They have seven pizzas on the menu, some traditional and some very unexpected. We go back again and again for the Piamonte pizza with wild boletus mushrooms and truffled egg yolk. The pizza crust is thin and crunchy, just the way we like it. The big, meaty boletus mushrooms are great in combination with the truffled egg yolk that was strewn in silky little puddles across the top of the pizza.
I know…we’re having Italian food in Spain, but sometimes you just want pizza! Sitting in the dappled sunlight of the serrated awning, Dos Lunas is the perfect spot to linger over a bottle of Rioja while watching the boats glide through the harbor.
AFTERNOON/EVENING AT MARINA BEACH CLUB
When it comes to lingering, maybe you would prefer to sit by the beach…or the pool? You can do both at the same time without getting sandy or wet. Just head back over to the Marina Beach Club at the edge of the Las Arenas beach. The Marina Beach Club opened in early 2016, playing an important role in the redevelopment of the area by connecting the marina to the beach.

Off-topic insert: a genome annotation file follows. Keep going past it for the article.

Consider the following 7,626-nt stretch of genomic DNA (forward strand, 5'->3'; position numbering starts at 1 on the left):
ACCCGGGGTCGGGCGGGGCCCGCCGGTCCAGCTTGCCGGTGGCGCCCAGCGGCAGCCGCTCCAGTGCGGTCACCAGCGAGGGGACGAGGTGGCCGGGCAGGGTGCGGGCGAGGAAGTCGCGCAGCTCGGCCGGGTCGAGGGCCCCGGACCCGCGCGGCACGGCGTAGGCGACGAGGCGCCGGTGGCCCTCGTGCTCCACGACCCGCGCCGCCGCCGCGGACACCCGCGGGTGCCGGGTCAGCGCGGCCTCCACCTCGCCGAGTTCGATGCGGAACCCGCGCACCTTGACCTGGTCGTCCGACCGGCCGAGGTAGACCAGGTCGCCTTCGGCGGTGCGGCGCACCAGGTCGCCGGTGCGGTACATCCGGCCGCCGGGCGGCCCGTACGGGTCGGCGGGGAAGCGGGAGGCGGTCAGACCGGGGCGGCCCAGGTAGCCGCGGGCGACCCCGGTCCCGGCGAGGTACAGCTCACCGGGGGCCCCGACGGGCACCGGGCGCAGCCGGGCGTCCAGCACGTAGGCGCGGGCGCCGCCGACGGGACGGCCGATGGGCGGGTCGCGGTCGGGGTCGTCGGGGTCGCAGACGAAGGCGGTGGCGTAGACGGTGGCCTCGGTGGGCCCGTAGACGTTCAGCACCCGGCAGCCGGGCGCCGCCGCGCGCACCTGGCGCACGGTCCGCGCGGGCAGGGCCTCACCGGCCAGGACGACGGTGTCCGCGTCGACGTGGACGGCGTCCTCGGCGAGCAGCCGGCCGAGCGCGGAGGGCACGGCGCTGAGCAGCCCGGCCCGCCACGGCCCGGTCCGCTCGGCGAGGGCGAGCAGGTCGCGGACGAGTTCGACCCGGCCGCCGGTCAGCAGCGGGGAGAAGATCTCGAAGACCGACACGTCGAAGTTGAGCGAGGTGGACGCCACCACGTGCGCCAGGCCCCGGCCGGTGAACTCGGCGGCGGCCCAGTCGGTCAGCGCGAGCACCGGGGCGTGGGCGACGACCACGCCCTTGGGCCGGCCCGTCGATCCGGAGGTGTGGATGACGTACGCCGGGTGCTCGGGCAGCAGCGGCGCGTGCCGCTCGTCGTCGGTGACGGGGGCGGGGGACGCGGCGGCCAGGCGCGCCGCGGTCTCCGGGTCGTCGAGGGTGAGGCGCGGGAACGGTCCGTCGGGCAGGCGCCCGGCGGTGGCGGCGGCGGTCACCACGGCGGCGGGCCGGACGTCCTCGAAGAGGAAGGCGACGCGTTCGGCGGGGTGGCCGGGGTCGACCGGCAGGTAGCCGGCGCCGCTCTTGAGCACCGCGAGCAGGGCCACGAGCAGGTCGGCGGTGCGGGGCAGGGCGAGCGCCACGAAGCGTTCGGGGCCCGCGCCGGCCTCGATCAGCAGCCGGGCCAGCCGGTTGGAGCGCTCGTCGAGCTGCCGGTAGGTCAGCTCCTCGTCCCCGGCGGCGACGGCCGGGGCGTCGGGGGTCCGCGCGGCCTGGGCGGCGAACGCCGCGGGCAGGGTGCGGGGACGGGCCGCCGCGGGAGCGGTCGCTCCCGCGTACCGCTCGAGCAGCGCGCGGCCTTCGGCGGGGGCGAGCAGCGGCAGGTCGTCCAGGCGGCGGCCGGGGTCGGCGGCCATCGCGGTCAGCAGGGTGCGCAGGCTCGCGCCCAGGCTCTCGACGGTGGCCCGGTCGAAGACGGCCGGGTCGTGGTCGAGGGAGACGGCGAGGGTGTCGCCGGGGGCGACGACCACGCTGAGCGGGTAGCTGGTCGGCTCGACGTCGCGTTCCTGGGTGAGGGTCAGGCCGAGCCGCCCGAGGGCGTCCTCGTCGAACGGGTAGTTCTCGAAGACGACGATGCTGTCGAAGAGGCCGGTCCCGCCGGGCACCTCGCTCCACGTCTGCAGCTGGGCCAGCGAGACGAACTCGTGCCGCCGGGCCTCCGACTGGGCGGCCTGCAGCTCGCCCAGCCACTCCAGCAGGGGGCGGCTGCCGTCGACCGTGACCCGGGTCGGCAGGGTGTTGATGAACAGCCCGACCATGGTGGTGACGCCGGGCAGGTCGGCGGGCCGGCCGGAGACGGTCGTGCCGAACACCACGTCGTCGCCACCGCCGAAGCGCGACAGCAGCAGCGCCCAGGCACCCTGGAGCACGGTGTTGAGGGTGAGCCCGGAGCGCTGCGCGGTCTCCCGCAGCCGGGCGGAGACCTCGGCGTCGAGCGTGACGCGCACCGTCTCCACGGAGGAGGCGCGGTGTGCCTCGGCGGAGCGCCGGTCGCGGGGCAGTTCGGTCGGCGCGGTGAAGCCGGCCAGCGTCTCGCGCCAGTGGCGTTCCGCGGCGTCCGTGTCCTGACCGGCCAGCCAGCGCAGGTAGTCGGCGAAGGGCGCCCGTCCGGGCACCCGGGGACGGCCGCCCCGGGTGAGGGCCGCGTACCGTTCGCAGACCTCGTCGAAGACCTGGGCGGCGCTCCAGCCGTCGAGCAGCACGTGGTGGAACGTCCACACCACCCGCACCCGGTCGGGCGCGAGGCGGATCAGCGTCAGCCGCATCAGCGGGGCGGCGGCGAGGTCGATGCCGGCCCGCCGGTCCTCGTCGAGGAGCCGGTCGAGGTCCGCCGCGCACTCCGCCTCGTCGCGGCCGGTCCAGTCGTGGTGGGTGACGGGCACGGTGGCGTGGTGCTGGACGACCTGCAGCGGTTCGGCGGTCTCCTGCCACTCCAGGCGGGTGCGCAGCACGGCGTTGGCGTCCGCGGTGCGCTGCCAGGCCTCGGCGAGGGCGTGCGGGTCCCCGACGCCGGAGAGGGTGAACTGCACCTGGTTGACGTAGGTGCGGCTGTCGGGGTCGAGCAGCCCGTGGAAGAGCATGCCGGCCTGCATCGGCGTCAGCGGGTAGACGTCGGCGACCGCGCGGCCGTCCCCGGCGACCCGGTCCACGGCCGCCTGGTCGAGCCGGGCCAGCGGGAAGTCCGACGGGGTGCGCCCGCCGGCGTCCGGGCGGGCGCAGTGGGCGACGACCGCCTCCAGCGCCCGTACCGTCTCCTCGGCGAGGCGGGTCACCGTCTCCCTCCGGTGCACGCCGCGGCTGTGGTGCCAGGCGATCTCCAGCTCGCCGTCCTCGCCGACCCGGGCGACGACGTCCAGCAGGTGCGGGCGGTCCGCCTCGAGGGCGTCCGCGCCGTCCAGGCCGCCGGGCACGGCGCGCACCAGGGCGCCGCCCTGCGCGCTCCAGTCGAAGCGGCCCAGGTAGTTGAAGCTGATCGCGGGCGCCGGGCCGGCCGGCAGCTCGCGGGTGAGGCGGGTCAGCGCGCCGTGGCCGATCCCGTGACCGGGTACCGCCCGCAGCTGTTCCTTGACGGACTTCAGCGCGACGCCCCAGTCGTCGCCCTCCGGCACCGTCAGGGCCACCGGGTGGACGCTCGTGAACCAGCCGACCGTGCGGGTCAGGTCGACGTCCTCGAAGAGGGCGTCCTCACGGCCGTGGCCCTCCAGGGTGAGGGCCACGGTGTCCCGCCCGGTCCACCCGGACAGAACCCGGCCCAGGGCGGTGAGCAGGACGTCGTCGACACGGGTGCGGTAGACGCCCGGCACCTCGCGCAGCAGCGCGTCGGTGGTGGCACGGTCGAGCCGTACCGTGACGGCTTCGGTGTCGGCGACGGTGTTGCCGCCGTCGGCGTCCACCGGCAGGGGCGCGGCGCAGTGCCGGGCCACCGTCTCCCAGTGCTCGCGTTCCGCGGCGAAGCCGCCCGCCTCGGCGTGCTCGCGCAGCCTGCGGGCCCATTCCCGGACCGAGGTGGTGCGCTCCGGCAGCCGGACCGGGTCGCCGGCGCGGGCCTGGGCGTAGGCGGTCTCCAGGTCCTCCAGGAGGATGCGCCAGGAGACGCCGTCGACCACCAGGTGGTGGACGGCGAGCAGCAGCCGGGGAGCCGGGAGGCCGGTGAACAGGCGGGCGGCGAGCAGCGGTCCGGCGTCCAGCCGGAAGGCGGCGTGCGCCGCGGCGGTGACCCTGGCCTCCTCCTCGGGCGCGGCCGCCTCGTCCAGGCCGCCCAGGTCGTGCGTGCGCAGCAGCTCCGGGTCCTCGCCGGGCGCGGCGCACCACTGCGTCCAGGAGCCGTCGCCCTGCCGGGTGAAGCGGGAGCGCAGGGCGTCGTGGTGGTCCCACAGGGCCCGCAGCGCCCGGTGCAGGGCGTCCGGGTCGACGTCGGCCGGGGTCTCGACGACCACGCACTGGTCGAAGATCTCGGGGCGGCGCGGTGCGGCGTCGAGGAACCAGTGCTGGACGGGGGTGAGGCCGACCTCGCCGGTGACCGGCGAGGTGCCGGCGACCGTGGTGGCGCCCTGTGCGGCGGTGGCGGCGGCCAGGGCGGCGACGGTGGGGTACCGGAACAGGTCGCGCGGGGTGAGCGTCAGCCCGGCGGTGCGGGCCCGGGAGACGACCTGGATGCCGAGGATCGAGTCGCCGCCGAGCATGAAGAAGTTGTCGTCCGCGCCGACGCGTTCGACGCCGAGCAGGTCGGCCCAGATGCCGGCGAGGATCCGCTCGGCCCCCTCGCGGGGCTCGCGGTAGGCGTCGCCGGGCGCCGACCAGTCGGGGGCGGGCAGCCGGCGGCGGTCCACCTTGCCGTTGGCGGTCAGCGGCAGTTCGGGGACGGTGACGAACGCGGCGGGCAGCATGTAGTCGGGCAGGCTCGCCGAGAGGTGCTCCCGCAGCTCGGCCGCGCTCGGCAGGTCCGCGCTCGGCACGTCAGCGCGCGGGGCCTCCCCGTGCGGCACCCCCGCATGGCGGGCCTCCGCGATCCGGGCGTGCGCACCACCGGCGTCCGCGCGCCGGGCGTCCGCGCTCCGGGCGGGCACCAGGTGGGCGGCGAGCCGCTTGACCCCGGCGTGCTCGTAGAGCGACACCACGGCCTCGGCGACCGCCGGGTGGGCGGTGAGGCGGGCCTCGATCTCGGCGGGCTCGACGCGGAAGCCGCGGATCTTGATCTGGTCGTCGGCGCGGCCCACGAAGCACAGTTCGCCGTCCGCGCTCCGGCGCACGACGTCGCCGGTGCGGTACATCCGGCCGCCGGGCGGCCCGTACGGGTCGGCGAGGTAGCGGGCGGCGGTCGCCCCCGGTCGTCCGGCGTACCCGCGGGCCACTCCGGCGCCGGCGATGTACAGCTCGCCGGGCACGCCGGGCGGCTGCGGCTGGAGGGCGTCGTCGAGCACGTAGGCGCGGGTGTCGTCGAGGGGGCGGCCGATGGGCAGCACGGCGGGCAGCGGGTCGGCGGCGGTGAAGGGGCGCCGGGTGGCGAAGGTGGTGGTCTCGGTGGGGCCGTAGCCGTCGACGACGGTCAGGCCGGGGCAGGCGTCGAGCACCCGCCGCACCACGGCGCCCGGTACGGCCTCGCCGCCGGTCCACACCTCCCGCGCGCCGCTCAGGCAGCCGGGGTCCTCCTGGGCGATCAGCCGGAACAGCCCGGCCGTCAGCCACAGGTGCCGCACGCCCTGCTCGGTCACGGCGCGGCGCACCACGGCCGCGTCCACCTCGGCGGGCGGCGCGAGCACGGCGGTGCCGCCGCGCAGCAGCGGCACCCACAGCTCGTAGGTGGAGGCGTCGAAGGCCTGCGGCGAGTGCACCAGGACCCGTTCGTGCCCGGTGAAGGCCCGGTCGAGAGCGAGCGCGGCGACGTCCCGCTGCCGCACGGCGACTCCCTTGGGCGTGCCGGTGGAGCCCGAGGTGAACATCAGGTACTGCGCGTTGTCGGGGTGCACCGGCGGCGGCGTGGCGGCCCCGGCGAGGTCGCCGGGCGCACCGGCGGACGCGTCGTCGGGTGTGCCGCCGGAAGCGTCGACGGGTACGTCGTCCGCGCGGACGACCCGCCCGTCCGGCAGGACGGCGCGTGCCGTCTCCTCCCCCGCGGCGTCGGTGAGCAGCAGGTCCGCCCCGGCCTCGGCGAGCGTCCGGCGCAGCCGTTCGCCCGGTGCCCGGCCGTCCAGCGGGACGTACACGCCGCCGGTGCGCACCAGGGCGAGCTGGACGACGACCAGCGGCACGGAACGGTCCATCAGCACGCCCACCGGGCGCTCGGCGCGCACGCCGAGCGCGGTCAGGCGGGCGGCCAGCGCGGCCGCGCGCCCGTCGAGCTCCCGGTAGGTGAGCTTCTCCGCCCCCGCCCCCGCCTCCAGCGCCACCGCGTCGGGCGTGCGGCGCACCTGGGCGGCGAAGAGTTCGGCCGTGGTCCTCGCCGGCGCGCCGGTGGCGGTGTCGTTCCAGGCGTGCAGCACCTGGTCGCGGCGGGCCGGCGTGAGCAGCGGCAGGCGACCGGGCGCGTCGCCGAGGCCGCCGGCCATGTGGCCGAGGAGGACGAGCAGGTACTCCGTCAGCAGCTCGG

This place takes lounging seriously. There are three different spaces to enjoy, depending on how you want to spend your time. Each space has it’s own menu, although some of the same dishes are served in different locations.
The Restaurante Marina has a formal indoor dining room and a large terrace from where you can overlook the beach and the pool. If you sit within the confines of the restaurant terrace, you can order from the full menu that focuses on seafood and rice dishes. There is also a menu of Tatami Japanese food and sushi that is available everywhere in the club. It can be difficult to get a table on the restaurant terrace without a reservation.